It was the fall semester of my Sophomore year of college.
I walked into my interior design class and sat down on the wobbly stool, similar to those in most elementary school art classrooms. On a usual day of this class, I would get straight to work on my project, which for this semester, was a three-story Greek restaurant. But, because today was our midterm, things were a little different. Instead of getting to work, I laid out all that I had prepared for my presentation onto the table in front of me, and I looked over everything as I waited for the rest of the students to file into the room and for my professor to officially start class.
For an interior design midterm, or a midcrit as they were called, you would share your progress of your semester long project and your professor and fellow students would give you feedback on how to improve it. Harmless, right?
As class started, the first person was chosen to hang up their work on the tackable wall and present. Oh my goodness. Their project was so colorful and engaging. It was awesome. I would have totally visited that restaurant had it been a real place.
The next person’s project was so clever that I had wished my mind worked like theirs did. Who knows how they came up with the design that they did?
And what? The next person’s project looked like it was at the level where it was ready to be turned in for a final grade. How did they find the time to make it look that good?
After a few people had shared their projects, it was my turn. My project was very minimal, with white walls and pops of green here and there. I recited the spiel that I had gone over in my head about ten times as I stood in front of the classroom and waited for my critiques.
No matter how enthused my professor or fellow classmates seemed about my project, I couldn’t stop thinking about how it wasn’t as creative as some of the other ones that had been shared. My design concept wasn’t as strong, my renderings weren’t that great, the design features within the space weren’t as interesting. It wasn’t good enough, which in turn, made me believe that I wasn’t good enough. I wasn’t confident in my work. Someone could have told me that my project was crap and I probably would have believed them, because in my eyes, it was. Especially compared to others in the class, regardless of what other people told me.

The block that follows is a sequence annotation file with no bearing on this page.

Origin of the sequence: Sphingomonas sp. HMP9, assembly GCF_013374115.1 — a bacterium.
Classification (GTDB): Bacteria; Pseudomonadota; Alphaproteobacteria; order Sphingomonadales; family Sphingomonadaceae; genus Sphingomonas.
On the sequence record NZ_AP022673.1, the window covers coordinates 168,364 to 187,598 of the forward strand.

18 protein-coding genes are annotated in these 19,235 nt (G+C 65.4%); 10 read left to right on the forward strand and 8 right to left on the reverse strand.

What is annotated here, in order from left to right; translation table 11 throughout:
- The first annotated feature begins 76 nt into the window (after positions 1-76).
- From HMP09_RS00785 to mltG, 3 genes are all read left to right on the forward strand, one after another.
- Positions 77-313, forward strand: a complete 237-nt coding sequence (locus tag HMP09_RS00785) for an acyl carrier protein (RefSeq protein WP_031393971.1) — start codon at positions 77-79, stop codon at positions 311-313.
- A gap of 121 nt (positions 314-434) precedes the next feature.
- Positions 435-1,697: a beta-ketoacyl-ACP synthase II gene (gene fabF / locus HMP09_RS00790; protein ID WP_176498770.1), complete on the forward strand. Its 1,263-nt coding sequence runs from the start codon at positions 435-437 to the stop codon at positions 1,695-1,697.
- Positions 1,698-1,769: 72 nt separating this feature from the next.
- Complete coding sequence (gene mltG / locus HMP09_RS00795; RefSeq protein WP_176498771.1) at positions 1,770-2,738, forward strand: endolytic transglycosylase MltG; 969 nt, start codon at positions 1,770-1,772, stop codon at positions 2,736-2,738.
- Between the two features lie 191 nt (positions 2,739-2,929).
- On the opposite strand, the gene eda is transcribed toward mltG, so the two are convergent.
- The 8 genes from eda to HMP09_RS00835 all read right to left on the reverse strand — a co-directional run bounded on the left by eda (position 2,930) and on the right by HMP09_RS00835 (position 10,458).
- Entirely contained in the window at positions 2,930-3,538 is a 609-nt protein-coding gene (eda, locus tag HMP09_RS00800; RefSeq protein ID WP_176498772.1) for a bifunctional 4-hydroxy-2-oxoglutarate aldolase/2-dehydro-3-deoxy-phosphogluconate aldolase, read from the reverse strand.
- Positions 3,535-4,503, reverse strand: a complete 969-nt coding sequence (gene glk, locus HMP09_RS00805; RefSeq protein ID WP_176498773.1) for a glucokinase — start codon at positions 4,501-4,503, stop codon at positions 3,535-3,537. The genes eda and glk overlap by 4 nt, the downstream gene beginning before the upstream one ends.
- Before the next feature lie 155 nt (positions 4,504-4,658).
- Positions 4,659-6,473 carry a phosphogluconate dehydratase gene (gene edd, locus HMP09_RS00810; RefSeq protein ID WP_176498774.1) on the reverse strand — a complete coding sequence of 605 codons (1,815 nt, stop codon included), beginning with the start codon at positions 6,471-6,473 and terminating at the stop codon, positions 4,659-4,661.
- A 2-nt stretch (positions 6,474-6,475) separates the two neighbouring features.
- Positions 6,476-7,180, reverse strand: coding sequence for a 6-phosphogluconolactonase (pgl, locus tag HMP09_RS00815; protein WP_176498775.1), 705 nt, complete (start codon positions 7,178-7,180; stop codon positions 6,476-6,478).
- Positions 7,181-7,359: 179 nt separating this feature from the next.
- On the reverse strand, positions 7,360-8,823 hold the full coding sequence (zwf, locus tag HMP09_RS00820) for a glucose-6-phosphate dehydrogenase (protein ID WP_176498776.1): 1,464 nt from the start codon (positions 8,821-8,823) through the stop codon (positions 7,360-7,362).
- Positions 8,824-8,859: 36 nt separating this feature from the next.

This wasn’t my first design class where everyone had to present in this fashion. I had two classes during the previous two semesters with this same format. This wasn’t anything new. But what was new, was that this was the first class where we worked on non-residential projects, which everyone was extremely passionate about. It was clear that everyone was putting their all into their projects. But was I? Was I as passionate about this as everyone else? Did I have what it took to be a good designer? How was I going to make it through another two years of design school, when there were all of these wonderfully talented people in my classes? I didn’t have great ideas like the other people did.
Fast forward a couple of days. It was around 11pm, and my cell phone lit up my dark bedroom as I texted my design professor from the comfort of my bed.
Do you have any tips on how I can pace myself with my work? I’m afraid I’m not going to get everything done before final crit.
As I waited for her response, I could feel myself start to tremble and tears started to form in my eyes. How was I going to do this? How was I going to get my project to a point where I was happy with it and it was at the same level of those in my class?
Just take one task at a time. There are still six weeks before the final crit. If you pace yourself, I have no doubt that you will get everything done.
At the time, I thought my feelings were about the timeline of the project and not getting it done in time to hand in. It wasn’t until years later that I realized my anxiety wasn’t about me getting everything finished on time. It was more about me not having enough time to perfect my project so that it would be on par with all of the others.
We texted back and forth until I felt okay enough to fall asleep.
The following six weeks up until my finals were hell, to say the least. These thoughts threw me into an awful spiral that took me years to come out of. Every time I would go to class, I would be on the verge of a panic attack because I didn’t want to be reminded of how awful my ideas were compared to my peers. I would get extremely anxious about even working on my design project outside of class, because I knew it wasn’t going to be good enough no matter how much time I put into it. I wouldn’t even want to talk about school to my family or friends because it would leave me in a sobbing, panicky mess. There was even one point where I considered dropping out because I felt like I wasn’t good enough for anything.
Towards the end of the semester, I was able to go to therapy and be prescribed medication which helped quell these thoughts, but this feeling of inadequacy would follow me throughout the rest of my college years. While this semester was the worst out of all of them by far, those self-deprecating thoughts still lingered until I graduated.
Looking back on my projects from college, they’re actually pretty cool. Could I have made them even better if I didn’t spend so much time worrying over them? Sure. And instead of comparing myself to my friends during that time, I should have asked them how they got the inspiration for their projects, or if they had any tips for how I could improve mine. I’m sure they would have helped– we were all friends. After all, college is about learning. It’s not a competition.